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on March 19, 2017
A fascinating and very well researched book about the very difficult decisions some of our men in the military had to do. My great respect goes to them. Annie Jacobsen has done a marvelous job. I used to live in White Sand Proving Grounds and met some of this people.
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on April 9, 2016
The author researched her subject matter very well and as they say the facts are irrefutable of interest is that by creating the Military Industrial Complex left America with very few options but to pursue a good old war every few years as the very economy depends on it and this Complex was fueled in part by bum reports from Gehlen as well as the Scientist themselves that needed the protection. Sad as it may be and as callous as it sounds is that anyone who has enough to offer a victor will in most cases end off living and actually prospering.
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on July 4, 2015
One of my gov't students did a research paper on this event and was even able to interview one of the German scientists (from a father-son team that worked together for the U.S. in Huntsville, Alabama. Her paper was very interesting, so I bought the book and it (obviously) goes into such greater detail. It is fascinating the in-depth coverage and historical picture presented to the reader. Very excellent read for the serious student or teacher of this period of history.
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on May 14, 2014
My pursuit of the truths that get suppressed by political and corporate power attracted my attention to this amazing book by Annie Jacobsen. The sordid details of Operation Paperclip should serve as a reminder to Americans of how deviously the better interests of the country can be subverted by a paranoid military and opportunistic corporate entities. We should not assume that the operations of the NSA and the CIA are any more transparent than they were following WW II. Disturbingly, there never seems to be any accountability for these abuses of the law.
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on May 29, 2014
The book is very well written. I have also just finished reading Monuments Men and they cover roughly the same period of chaos in the final throes of the European side of World War II. The very disturbing takeaway I have from this book is it shows that the expediency of power began to overwhelm good judgement in our actions selecting the German scientists who would help our defense industry the most. This is also part of what Eisenhower warned against with his comments on the Military-Industrial complex. Our "ends justify the means" ethos in business and government began in earnest at the tail end of World War II.
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on March 17, 2014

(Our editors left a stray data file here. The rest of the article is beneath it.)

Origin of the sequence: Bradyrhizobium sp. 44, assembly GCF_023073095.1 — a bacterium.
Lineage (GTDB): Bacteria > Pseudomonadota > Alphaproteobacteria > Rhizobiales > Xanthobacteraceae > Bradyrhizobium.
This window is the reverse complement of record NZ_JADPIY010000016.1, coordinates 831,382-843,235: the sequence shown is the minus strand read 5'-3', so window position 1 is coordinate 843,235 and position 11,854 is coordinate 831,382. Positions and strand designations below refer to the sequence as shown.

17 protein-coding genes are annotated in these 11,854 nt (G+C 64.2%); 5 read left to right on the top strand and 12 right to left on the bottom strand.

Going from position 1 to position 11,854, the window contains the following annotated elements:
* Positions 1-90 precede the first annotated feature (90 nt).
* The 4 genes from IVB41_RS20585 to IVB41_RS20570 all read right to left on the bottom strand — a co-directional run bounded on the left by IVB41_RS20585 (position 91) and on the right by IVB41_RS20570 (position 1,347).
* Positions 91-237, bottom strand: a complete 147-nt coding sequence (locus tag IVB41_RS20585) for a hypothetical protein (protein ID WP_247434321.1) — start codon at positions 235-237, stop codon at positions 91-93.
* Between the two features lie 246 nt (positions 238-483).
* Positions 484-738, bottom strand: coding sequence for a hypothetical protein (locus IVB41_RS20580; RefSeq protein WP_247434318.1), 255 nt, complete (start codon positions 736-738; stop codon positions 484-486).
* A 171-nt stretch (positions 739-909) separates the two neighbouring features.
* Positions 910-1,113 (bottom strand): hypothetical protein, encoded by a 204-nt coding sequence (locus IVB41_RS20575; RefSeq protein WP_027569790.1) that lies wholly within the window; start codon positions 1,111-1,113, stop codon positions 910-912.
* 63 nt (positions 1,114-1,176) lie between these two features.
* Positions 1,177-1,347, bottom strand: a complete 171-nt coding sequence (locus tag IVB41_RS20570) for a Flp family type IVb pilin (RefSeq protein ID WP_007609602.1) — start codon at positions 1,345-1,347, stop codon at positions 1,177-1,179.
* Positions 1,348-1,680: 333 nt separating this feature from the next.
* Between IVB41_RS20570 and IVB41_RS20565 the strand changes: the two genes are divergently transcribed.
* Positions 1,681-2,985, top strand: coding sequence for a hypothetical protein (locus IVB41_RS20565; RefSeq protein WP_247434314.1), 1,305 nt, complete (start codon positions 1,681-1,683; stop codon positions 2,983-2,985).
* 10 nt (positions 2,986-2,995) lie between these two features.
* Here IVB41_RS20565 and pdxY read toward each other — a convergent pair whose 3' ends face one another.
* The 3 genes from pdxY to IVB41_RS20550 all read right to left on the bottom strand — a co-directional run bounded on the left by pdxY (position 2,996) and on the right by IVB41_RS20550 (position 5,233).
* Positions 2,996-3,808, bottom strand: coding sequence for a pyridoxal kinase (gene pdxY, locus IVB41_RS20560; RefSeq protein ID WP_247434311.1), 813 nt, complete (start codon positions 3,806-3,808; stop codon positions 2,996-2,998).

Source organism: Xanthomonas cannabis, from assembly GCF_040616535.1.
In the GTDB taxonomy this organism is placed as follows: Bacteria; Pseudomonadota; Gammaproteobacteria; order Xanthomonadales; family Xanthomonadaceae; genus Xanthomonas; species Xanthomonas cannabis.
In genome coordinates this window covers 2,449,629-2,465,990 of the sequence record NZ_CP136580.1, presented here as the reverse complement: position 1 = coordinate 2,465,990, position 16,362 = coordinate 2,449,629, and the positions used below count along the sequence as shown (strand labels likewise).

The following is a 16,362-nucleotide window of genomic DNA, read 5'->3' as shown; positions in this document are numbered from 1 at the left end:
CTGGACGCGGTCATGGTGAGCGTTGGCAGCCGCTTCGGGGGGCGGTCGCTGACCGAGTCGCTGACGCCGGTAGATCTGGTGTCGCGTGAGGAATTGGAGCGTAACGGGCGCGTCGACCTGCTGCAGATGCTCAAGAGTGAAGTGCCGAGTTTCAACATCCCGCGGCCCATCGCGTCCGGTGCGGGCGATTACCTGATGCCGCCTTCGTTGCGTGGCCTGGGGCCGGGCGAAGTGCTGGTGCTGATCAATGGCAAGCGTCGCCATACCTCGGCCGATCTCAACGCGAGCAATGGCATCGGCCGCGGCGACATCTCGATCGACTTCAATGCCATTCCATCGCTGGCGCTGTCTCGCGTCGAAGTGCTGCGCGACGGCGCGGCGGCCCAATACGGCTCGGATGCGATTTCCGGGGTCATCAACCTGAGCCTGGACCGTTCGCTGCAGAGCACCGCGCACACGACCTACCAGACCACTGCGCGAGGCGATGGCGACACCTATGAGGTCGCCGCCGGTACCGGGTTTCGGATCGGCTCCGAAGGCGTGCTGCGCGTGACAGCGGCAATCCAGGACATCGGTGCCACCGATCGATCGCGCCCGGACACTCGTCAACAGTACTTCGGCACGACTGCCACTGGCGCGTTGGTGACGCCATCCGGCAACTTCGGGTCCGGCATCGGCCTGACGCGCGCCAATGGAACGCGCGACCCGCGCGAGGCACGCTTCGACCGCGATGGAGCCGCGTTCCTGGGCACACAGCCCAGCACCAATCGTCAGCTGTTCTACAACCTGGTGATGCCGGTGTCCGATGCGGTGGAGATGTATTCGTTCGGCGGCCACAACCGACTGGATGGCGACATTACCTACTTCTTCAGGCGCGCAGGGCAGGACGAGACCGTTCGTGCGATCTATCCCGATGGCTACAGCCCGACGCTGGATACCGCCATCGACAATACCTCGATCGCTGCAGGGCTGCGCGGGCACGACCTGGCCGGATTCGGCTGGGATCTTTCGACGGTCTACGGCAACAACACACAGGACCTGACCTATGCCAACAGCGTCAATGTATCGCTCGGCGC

This book gives us a quick "close up" of one of the most controversial chapters of US history and political expediency in the final days of the II World War, history marked by little o no regard for truth and other moral values especially justice for known war criminals. While strong criticism has been voiced against excesses of the Third Reich, the "rewriting" of history by the US Government to ensure and facilitate the "pragmatic" use of German scientists and technology at the end of the II World War is a sad commentary or reflection on the "ideals" the US proclaims publicly and disregards in "real policy" activities.
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on March 18, 2014
If I had not seen the author interviewed on The Blaze I would have never read such a dreary sounding book, but it was enthralling.
I couldn't wait for the next chapter to find out what awful scientist we were going to bring to the U.S. next! You can't ignore, of course,
the good that several of them did here, but mostly you are in awe of how our government hid the facts from us. This book is not only an eye-opener on our history, but it is a brilliant warning that HISTORY REPEATS ITSELF. It may not be evil scientists this next time,
but it will be something eerily similar. An amazing read!
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on June 28, 2017
i'm from huntsville, and this book is real informative......
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on April 2, 2017
Excellent book on the clandestine Operation Paperclip which brought thousands of German doctors, scientists and engineers to the USA, many of which were ardent Nazis. Very long researched and documented. Highly recommend this book if you are interested in military history, WW2, Nazi science and the beginning of the Cold War.
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on May 26, 2016
Fascinating insight into how the German scientists were brought to the USA, with access to data and reports
which were classified and off limits until ~2013. Many of the names of the German officers were surprisingly familiar
to me. Very worth reading.
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